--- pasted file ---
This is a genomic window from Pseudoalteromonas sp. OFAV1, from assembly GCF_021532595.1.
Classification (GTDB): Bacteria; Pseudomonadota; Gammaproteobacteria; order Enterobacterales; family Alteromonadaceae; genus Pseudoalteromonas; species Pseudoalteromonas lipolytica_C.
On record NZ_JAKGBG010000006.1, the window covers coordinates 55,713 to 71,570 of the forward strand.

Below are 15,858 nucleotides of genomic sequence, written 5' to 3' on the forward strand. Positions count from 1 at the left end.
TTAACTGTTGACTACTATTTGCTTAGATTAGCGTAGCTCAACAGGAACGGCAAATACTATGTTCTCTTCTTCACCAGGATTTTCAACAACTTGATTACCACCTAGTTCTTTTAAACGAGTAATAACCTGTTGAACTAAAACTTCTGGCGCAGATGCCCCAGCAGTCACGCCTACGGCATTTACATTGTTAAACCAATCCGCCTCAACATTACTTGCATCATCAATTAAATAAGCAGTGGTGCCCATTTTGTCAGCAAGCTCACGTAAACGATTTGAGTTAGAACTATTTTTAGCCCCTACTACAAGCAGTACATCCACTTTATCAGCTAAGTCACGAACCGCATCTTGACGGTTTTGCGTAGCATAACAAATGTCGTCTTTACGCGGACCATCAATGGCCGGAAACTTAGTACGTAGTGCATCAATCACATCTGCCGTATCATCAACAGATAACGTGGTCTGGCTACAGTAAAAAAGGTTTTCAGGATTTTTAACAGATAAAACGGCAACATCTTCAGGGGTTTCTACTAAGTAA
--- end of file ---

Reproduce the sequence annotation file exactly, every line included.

This is a genomic window from Pseudoalteromonas sp. OFAV1, from assembly GCF_021532595.1.
Classification (GTDB): Bacteria; Pseudomonadota; Gammaproteobacteria; order Enterobacterales; family Alteromonadaceae; genus Pseudoalteromonas; species Pseudoalteromonas lipolytica_C.
On record NZ_JAKGBG010000006.1, the window covers coordinates 55,713 to 71,570 of the forward strand.

Below are 15,858 nucleotides of genomic sequence, written 5' to 3' on the forward strand. Positions count from 1 at the left end.
TTAACTGTTGACTACTATTTGCTTAGATTAGCGTAGCTCAACAGGAACGGCAAATACTATGTTCTCTTCTTCACCAGGATTTTCAACAACTTGATTACCACCTAGTTCTTTTAAACGAGTAATAACCTGTTGAACTAAAACTTCTGGCGCAGATGCCCCAGCAGTCACGCCTACGGCATTTACATTGTTAAACCAATCCGCCTCAACATTACTTGCATCATCAATTAAATAAGCAGTGGTGCCCATTTTGTCAGCAAGCTCACGTAAACGATTTGAGTTAGAACTATTTTTAGCCCCTACTACAAGCAGTACATCCACTTTATCAGCTAAGTCACGAACCGCATCTTGACGGTTTTGCGTAGCATAACAAATGTCGTCTTTACGCGGACCATCAATGGCCGGAAACTTAGTACGTAGTGCATCAATCACATCTGCCGTATCATCAACAGATAACGTGGTCTGGCTACAGTAAAAAAGGTTTTCAGGATTTTTAACAGATAAAACGGCAACATCTTCAGGGGTTTCTACTAAGTAA